Visualizing the Enemy

You’re walking down a dark alley toward the green fields you know are waiting on the other side.  The alley is long and seems endless as you jump and startle at every bump and shriek you hear.  A nervous feeling grips your throat and your heartbeat speeds up as you approach a section of the path that gives you all sorts of creeps.  It comes sneaking out of the darkness and grabs you from behind, whispering gently in your ear and getting inside your head.  

Suddenly you start turning around to go the other way, all the way back to the beginning of the alley where the danger lurks.  When you try to resists the black spirit grabs you and drags you down the alley, growling and snarling like some beast.   Your hands flail about for something sharp and come to rest on a jagged piece of wood with nails sticking out of the end like spikes.  You twist around and clobber the beast with the weapon and it shrieks in pain.  You wail on it harder and harder, beating the devil away until it shrieks and runs off into the shadows, leaving you free to turn and make your way up the alley once more toward the brighter future ahead.

Welcome to Creative Visualization

Visualizations and imagination exercises are great ways to stimulate the creative and emotional centers in your brain.  This practice, often referred to as “guided meditation” or a thought exercise, is a way to tell yourself a story that correlates to the struggle of your addiction.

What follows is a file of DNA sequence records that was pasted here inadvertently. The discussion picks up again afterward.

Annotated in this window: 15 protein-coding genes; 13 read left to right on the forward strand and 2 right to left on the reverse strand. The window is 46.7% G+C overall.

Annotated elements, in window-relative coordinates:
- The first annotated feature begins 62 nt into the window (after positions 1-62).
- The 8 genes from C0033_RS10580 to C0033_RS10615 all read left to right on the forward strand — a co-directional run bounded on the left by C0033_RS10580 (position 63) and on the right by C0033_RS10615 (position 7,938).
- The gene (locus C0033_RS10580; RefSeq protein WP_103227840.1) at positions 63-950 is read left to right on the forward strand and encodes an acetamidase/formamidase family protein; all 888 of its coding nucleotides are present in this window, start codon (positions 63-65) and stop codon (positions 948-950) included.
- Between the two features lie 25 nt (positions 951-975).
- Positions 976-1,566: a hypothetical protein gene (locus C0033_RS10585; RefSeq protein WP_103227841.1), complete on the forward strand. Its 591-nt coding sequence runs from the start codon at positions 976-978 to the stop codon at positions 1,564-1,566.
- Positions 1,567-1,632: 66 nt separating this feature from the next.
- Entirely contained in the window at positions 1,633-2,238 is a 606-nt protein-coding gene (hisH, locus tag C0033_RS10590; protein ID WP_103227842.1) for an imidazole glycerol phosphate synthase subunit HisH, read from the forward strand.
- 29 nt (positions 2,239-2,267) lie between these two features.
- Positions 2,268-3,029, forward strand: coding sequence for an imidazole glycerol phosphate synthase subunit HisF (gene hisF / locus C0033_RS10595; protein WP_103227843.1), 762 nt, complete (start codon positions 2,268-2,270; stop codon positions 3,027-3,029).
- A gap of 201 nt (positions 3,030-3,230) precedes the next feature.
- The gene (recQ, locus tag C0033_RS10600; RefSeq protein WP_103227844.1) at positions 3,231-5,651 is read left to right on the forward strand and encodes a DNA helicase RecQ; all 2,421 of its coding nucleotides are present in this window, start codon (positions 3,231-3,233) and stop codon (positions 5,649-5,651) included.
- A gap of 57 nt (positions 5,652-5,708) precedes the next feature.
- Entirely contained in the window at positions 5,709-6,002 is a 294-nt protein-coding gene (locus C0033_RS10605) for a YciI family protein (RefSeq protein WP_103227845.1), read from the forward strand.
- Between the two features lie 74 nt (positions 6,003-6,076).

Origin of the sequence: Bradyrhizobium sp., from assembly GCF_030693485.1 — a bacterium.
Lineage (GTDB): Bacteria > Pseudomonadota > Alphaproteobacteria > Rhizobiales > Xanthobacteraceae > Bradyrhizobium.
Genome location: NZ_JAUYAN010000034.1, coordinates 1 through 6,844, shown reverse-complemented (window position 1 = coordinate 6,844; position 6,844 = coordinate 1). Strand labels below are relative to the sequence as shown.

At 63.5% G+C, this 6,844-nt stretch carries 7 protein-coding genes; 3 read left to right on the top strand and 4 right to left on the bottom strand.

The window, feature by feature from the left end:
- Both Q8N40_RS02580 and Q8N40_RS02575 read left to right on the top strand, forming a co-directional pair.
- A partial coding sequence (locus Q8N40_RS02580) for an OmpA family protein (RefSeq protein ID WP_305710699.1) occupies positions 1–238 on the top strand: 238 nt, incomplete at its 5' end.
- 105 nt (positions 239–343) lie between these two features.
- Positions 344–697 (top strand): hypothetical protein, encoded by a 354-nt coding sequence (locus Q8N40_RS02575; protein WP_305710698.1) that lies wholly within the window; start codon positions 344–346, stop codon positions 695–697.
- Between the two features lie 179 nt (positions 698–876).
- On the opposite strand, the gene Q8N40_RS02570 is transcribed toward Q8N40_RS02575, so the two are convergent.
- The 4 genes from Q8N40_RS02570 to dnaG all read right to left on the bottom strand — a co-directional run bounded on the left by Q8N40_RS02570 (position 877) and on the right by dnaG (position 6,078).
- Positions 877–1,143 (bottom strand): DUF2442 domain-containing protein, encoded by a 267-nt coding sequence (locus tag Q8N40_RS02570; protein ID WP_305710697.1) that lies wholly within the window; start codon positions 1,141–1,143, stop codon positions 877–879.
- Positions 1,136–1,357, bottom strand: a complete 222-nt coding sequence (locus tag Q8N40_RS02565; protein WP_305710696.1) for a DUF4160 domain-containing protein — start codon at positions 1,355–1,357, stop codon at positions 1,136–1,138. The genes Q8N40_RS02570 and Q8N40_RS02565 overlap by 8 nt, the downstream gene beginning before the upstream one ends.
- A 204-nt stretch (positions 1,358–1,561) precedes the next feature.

You imagine your cravings and your struggle as a battle with some loathsome monster seeking only to tear you to pieces and drag you back to the hell from which you’ve already come.  By giving for to something that is otherwise confusing and difficult to notice, you can more easily focus your attention on beating it and resisting those temptations in the dark.

It may seem silly at first, but try it and see if it helps.  In the game of addiction recovery, anything is worth a try if it makes the journey more bearable and successful.

Sit down in a quiet place and relax your body and mind.

Imagine your addiction and all the feelings associated with it.

Create a monster or dragon of some kind (it can be Freddy Krueger… just use something you want to fight) and give it all the attributes of the addiction.  Give your addiction a face and a personality and then use that to wage war on it.  Battle the monster and claim victory over it.

Re-enforce this imaginary game any time you feel a craving, and especially when you overcome one.

The more you practice this form of imaginative resistance to your addiction, the more helpful it will be in the tough times.  

Tried this before?  What form does your addiction take and how do you fight it in the movie theater of your mind?  Let us know in the comments!


Published on Fri, 02/20/2015 - 18:32
By Addiction Recovery